Desmostachya bipinnata

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Desmostachya bipinnata
Description de l'Égypte (Pl. 10) (9301605394).jpg
Desmostachya bipinnata (right plant)
Scientific classification edit
Kingdom: Plantae
Clade: Tracheophytes
Clade: Angiosperms
Clade: Monocots
Clade: Commelinids
Order: Poales
Family: Poaceae
Genus: Desmostachya
Species:
D. bipinnata
Binomial name
Desmostachya bipinnata
Synonyms[2]
  • Briza bipinnata L.
  • Cynosurus durus Forssk.
  • Dactylis interrupta Rottler ex Stapf
  • Desmostachya cynosuroides (Retz.) Stapf ex Massey
  • Desmostachya pingalaiae Raole & R.J.Desai
  • Dinebra dura Lag.
  • Eragrostis bipinnata (L.) K.Schum.
  • Eragrostis cynosuroides (Retz.) P.Beauv.
  • Eragrostis thunbergii Baill.
  • Leptochloa bipinnata (L.) Hochst.
  • Megastachya bipinnata (L.) P.Beauv.
  • Poa cynosuroides Retz.
  • Pogonarthria bipinnata (L.) Chiov.
  • Rabdochloa bipinnata (L.) Kuntze
  • Stapfiola bipinnata (L.) Kuntze
  • Uniola bipinnata (L.) L.

Desmostachya bipinnata, commonly known in English by the names halfa grass, big cordgrass, and salt reed-grass,[3] is an Old World perennial grass, long known and used in human history.

Distribution[edit]

Desmostachya bipinnata is native to northeast and west tropical, and northern Africa (in Algeria, Chad, Egypt, Eritrea, Ethiopia, Libya, Mauritania, Somalia, Sudan, Tunisia); and countries in the Middle East, and temperate and tropical Asia (in Afghanistan, China, India, Iran, Iraq, Israel, Myanmar, Nepal, Pakistan, Saudi Arabia, Thailand).[4]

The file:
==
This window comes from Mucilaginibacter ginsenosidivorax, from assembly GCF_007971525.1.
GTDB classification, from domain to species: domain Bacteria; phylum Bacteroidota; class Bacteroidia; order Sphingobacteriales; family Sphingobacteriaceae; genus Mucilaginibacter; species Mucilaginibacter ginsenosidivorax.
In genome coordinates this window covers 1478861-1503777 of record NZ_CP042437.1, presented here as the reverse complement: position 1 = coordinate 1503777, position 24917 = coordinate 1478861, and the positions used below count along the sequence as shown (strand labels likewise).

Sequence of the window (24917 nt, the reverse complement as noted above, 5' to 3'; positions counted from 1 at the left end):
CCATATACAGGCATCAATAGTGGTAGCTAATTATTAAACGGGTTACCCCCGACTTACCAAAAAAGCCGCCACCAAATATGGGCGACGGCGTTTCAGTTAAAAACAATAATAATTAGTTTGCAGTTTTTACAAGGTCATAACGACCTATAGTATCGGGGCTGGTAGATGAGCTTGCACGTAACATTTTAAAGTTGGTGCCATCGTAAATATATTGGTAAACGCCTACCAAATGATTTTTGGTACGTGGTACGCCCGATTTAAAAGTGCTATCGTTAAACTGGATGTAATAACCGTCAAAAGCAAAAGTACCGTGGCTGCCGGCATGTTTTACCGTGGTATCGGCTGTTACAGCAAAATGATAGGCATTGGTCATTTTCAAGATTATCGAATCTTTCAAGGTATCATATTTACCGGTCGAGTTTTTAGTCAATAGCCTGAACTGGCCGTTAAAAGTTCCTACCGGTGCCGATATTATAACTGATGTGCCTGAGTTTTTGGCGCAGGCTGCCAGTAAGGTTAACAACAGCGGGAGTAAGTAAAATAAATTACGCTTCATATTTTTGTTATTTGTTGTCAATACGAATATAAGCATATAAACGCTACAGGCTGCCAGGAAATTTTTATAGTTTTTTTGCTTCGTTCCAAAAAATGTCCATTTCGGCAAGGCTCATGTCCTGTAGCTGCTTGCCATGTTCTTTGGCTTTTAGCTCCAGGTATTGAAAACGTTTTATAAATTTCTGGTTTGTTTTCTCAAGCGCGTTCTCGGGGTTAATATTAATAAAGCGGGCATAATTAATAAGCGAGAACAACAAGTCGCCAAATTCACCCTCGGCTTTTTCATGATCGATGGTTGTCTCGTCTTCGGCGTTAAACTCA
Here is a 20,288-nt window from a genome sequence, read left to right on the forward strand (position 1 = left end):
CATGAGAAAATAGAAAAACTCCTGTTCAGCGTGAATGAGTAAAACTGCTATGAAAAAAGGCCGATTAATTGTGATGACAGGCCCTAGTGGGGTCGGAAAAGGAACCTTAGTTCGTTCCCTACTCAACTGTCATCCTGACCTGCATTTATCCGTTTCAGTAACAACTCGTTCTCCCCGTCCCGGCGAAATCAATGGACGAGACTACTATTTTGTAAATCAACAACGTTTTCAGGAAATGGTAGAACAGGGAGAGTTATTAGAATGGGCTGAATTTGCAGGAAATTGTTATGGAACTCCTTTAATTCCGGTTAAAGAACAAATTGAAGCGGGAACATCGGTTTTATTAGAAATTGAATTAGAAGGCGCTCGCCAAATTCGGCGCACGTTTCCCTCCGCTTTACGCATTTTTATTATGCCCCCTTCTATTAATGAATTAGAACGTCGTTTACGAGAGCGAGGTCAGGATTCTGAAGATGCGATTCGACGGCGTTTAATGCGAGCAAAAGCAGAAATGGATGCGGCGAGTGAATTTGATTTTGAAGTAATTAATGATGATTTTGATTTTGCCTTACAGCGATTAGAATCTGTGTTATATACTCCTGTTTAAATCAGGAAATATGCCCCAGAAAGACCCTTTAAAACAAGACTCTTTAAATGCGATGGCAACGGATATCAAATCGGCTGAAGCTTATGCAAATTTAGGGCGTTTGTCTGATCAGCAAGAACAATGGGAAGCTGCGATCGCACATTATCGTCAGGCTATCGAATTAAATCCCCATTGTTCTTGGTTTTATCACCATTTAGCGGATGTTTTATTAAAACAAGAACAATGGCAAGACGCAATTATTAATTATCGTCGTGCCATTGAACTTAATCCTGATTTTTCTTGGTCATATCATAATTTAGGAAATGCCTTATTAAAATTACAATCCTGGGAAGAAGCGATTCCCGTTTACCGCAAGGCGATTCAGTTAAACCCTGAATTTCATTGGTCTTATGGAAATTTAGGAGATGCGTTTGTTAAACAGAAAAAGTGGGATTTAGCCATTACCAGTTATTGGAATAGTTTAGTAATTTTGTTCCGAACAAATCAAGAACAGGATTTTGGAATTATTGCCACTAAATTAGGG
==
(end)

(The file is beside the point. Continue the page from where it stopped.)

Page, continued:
Uses[edit]

Medicinal[edit]

In folk medicine, Desmostachya bipinnata has been used variously to treat dysentery and menorrhagia, and as a diuretic.[5]

A traditional darbhasāna from India that is used by Hindus for japa.

Religious[edit]

Desmostachya bipinnata has long been used in various traditions (Hindus, Jains and Buddhists) as a very sacred plant. According to early Buddhist accounts, it was the material used by Buddha for his meditation seat when he attained enlightenment.[6] The plant was mentioned in the Rig Veda for use in sacred ceremonies and also as a seat for priests and the gods.[7] Kusha grass is specifically recommended by Lord Krishna in the Bhagavad Gita as part of the ideal seat for meditation.[8]

Other[edit]

In arid regions, Desmostachya bipinnata has been used as fodder for livestock.[4]

Weed information[edit]

In agriculture, Desmostachya bipinnata is a weed commonly found in wheat crops.[9]

Notes[edit]

  1. ^ Lansdown, R.V. (2013). "Desmostachya bipinnata". IUCN Red List of Threatened Species. 2013: e.T13579796A13596921. Retrieved 27 May 2020.
  2. ^ a b "Desmostachya bipinnata". Plants of the World Online. Royal Botanic Gardens, Kew. Retrieved 27 May 2020.
  3. ^ Martha Modzelevich. "Desmostachya bipinnata". Flowers in Israel. Retrieved June 15, 2011.
  4. ^ a b "Desmostachya bipinnata". Germplasm Resources Information Network (GRIN). Agricultural Research Service (ARS), United States Department of Agriculture (USDA). Retrieved June 15, 2011.
  5. ^ James A. Duke. "Desmostachya bipinnata (POACEAE)". Green Farmacy Garden, Fulton, Maryland: Dr. Duke's Phytochemical and Ethnobotanical Databases. Retrieved June 15, 2011.[permanent dead link]
  6. ^ Professor Paul Williams (2006). Buddhism: Critical Concepts in Religious Studies (Critical Concepts in Religious Studies S.). New York: Routledge. p. 262. ISBN 0-415-33226-5.
  7. ^ Griffith, Ralph T. H. (1896). The Hymns of the Rigveda, Volume 1. p. 4.
  8. ^ "Establishing a firm seat for himself, In a clean place, Not too high, Not too low, covered with cloth, and antelope skin, and kusha grass" (B.G. VI:11) Smith, Huston; Chapple, Christopher; Sargeant, Winthrop (2009). The Bhagavad Gita (Excelsior Editions). Excelsior Editions/State University of New Yo. p. 282. ISBN 1-4384-2842-1.
  9. ^ Ahmad, R.; Shaikh, A.S. (January–June 2003). "Common Weeds of Wheat and Their Control" (PDF). Pakistan Journal of Water Resources. 7 (1): 73–76. Retrieved June 15, 2011.[permanent dead link]

Further reading[edit]